The electorate never had a chance. Aquino’s official candidates took 60 percent of all the votes, even in opposition bailiwicks where nobody knew them; the “approved” non-administration candidates got a measly 30 percent even in their own bailiwicks, while the “Independents” ended with 10 percent even in their own hometowns.

The need to move
As the de facto government grew in size, the group began to feel an urgent need to move.

In 2014, I was invited to join the group. My first minor contribution was to propose that the group be called National Transformation (rather than Transition) Council. On August 27, we convened our first national assembly in Lipa City, with Archbishop Ramon Arguelles as host. I presided over the deliberations. The late Fr. Romeo “Archie” Intengan, S.J., moral theologian and former Father Provincial of the Society of Jesus, helped me draft the Declaration.

With us were the late Cardinal Ricardo Vidal, archbishop emeritus of Cebu, whose statement as president of the Catholic Bishops’ Conference of the Philippines in February 1986 provided the “moral basis” for the EDSA revolt; Archbishop Emeritus Fernando Capalla of Davao, also a former CBCP president; the late Bishop Juan de Dios Pueblos of Butuan; Fr. “Archie” of course, numerous priests and religious, Protestant pastors, some imams and ulama from Mindanao, and some formidable laymen.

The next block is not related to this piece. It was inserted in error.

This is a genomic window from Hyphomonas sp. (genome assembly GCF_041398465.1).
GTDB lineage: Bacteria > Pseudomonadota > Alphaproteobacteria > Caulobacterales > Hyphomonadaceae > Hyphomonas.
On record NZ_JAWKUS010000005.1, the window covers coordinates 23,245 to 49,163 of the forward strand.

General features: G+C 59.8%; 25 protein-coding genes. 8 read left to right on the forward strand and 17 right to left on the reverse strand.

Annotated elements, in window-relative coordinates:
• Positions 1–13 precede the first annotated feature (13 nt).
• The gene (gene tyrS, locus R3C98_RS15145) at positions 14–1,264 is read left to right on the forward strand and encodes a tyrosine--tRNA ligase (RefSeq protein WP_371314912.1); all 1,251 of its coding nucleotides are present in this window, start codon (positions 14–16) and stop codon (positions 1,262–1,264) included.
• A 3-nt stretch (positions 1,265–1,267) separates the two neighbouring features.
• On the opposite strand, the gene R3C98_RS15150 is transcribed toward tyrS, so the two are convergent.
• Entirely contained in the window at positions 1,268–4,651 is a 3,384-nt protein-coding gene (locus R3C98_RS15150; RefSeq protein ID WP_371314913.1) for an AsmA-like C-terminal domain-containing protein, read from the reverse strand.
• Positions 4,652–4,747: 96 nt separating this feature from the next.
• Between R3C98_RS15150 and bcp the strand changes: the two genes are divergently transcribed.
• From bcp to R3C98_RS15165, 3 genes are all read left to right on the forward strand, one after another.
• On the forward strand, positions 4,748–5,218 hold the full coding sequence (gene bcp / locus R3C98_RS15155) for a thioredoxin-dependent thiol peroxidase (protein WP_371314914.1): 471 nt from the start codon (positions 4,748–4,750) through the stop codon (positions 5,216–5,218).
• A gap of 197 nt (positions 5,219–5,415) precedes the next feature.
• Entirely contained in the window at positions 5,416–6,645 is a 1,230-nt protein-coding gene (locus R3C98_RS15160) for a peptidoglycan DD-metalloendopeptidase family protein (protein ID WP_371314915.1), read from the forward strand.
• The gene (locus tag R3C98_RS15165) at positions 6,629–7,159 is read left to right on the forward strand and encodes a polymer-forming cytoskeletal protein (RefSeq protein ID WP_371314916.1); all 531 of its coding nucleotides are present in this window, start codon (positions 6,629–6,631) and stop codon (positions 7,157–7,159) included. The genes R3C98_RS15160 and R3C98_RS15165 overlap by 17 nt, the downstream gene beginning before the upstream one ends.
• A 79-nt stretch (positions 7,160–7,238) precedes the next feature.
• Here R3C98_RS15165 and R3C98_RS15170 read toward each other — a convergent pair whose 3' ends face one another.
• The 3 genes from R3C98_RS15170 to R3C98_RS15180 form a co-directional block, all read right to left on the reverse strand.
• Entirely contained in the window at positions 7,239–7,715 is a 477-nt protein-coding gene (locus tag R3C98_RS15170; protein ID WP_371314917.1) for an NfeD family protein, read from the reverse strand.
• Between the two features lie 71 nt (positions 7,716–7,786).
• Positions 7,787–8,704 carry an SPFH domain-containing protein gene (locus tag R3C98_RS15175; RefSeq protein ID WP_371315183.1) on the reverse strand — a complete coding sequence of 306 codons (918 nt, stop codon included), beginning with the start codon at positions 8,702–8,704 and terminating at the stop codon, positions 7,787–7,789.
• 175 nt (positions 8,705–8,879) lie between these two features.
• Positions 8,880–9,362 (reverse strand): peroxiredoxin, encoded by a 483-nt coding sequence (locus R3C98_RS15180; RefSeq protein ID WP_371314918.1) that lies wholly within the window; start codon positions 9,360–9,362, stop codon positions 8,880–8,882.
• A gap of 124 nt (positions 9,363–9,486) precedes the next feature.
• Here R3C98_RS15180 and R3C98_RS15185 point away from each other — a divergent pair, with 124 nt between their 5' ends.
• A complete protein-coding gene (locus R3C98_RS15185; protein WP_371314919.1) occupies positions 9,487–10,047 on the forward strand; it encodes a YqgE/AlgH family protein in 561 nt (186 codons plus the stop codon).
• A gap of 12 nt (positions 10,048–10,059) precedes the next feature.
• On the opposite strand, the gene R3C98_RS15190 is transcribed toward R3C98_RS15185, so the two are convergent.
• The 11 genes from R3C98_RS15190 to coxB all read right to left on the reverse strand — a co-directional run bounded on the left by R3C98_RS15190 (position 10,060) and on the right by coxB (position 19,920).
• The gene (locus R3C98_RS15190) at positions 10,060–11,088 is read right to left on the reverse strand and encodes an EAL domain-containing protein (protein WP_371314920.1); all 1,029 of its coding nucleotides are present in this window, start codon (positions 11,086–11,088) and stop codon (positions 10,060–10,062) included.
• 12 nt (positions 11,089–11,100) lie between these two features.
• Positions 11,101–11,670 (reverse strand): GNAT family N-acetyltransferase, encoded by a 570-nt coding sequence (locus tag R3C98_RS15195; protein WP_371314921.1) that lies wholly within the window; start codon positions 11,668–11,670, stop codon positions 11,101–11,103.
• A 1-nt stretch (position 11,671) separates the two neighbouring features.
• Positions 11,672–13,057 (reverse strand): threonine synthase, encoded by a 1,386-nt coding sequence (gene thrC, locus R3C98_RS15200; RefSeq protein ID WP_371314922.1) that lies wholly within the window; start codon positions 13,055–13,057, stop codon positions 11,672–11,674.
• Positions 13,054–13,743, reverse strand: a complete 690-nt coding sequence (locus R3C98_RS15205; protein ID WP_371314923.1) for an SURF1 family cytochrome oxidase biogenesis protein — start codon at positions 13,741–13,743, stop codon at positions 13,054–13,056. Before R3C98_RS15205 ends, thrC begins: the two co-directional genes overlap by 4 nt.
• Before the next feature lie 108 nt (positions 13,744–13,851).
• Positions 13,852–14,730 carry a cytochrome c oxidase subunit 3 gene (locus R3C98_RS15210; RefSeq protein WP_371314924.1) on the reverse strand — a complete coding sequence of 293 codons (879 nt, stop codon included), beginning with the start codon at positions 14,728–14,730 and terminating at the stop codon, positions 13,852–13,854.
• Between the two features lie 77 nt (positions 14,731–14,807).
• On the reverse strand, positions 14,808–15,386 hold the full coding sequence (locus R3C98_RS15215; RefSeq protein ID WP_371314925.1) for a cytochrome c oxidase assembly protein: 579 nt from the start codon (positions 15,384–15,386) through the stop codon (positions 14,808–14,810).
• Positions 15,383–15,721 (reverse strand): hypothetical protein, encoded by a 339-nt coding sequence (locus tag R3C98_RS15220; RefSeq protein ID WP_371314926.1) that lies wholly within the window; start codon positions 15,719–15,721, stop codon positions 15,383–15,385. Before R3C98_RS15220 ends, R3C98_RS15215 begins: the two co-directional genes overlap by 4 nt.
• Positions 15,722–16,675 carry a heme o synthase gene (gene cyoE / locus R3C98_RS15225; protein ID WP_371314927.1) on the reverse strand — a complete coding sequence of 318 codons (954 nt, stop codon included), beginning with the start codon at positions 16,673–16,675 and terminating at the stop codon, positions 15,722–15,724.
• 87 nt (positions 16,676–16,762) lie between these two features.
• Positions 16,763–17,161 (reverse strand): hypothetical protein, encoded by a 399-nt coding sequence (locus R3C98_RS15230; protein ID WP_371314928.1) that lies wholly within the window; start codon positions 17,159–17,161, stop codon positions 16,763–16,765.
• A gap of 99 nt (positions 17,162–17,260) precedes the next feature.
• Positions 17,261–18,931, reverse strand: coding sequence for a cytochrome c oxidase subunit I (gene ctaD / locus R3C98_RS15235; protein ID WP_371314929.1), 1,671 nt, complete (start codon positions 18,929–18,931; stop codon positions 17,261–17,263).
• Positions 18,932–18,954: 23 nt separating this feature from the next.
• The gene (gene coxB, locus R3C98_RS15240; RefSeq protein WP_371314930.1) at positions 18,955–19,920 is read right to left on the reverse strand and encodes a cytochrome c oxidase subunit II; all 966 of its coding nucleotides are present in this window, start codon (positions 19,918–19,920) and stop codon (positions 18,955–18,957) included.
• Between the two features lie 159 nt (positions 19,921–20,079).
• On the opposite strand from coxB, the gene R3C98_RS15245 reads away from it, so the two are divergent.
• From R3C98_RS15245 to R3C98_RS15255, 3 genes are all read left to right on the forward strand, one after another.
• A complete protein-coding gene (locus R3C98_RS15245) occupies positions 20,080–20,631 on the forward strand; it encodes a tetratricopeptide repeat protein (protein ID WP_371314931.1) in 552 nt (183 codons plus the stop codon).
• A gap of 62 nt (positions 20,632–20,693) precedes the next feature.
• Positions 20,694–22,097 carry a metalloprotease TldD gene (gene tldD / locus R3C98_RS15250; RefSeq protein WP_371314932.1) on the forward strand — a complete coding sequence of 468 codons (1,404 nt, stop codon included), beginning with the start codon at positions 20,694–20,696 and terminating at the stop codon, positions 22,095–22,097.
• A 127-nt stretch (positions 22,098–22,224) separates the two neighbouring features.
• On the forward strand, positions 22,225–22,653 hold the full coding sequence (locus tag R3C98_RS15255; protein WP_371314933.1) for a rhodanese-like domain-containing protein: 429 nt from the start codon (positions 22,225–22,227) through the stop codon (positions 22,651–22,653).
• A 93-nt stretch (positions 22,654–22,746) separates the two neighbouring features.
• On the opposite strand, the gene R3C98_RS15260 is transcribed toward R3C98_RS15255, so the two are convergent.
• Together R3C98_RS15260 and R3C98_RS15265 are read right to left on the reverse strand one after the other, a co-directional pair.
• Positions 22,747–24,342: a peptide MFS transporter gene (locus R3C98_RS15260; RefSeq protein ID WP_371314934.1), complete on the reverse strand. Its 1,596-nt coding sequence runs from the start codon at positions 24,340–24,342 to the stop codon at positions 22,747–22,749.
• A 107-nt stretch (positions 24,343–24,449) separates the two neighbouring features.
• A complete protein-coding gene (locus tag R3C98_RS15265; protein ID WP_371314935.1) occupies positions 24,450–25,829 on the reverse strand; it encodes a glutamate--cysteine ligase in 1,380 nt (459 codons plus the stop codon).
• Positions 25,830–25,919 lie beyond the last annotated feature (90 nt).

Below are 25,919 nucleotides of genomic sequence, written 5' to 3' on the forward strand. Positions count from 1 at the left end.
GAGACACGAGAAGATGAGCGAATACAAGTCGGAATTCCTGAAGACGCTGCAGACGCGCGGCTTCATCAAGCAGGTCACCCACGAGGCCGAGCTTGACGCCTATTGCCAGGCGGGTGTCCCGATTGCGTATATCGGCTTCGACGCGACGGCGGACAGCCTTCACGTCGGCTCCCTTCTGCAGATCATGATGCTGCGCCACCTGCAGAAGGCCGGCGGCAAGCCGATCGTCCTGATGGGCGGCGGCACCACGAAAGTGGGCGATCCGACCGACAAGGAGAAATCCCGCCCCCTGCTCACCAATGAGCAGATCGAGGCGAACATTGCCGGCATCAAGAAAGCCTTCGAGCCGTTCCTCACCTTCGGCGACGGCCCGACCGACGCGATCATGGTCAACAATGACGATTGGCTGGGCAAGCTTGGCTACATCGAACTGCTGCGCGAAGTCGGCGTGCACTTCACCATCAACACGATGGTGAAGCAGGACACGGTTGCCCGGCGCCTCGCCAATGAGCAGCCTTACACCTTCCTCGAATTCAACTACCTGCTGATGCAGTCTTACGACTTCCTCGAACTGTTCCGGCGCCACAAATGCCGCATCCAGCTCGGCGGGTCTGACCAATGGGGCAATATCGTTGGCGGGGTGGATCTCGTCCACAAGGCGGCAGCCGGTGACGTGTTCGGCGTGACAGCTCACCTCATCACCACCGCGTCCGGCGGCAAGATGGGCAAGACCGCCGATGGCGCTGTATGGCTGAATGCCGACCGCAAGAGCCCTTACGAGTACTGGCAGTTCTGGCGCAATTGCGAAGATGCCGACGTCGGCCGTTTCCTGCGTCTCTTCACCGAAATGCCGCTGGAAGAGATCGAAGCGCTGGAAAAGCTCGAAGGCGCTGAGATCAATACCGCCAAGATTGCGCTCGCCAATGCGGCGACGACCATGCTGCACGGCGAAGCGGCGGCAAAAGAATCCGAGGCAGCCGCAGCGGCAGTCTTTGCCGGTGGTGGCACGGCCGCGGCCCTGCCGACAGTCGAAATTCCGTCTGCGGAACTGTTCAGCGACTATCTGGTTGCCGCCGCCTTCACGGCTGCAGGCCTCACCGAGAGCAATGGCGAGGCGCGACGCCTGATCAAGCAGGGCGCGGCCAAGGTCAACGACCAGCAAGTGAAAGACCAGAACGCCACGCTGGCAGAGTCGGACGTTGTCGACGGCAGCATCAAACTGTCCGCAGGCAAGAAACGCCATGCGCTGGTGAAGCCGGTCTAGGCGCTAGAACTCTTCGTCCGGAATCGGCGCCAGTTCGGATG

The declaration revisited
Some quotes from the “Lipa Declaration: A Urgent Call for National Transformation”:

“A crisis of unprecedented proportions has befallen our nation. The life of the nation is in grave peril from the very forces that are primarily ordained to protect, promote and advance its well-being, but which are aggressively undermining its moral, religious, social, cultural, constitutional and legal foundations.

“Unbridled and unpunished corruption and widespread misuse of political and economic power in all layers of society have not only destroyed our common concept of right and wrong, good and bad, just and unjust, legal and illegal, but also put our people, especially the poor, at the mercy of those who have the power to dictate the course and conduct of our development, for their own selfish ends.

“Far from preserving and defending the Constitution, as he swore to do when he assumed office, the incumbent president has subverted and violated it by corrupting Congress, intimidating the Judiciary, taking over the Treasury, manipulating the automated voting system, and perverting the constitutional impeachment process.

“President Benigno Simeon Aquino 3rd has also damaged the moral fabric of Philippine society by bribing members of Congress not only to impeach and remove a sitting Supreme Court Chief Justice but also to enact a law which disrespects the right to life of human beings at the earliest and most vulnerable stages of their lives, in defiance not only of the Constitution but above all of the moral law, the customs, culture and consciences of Filipinos.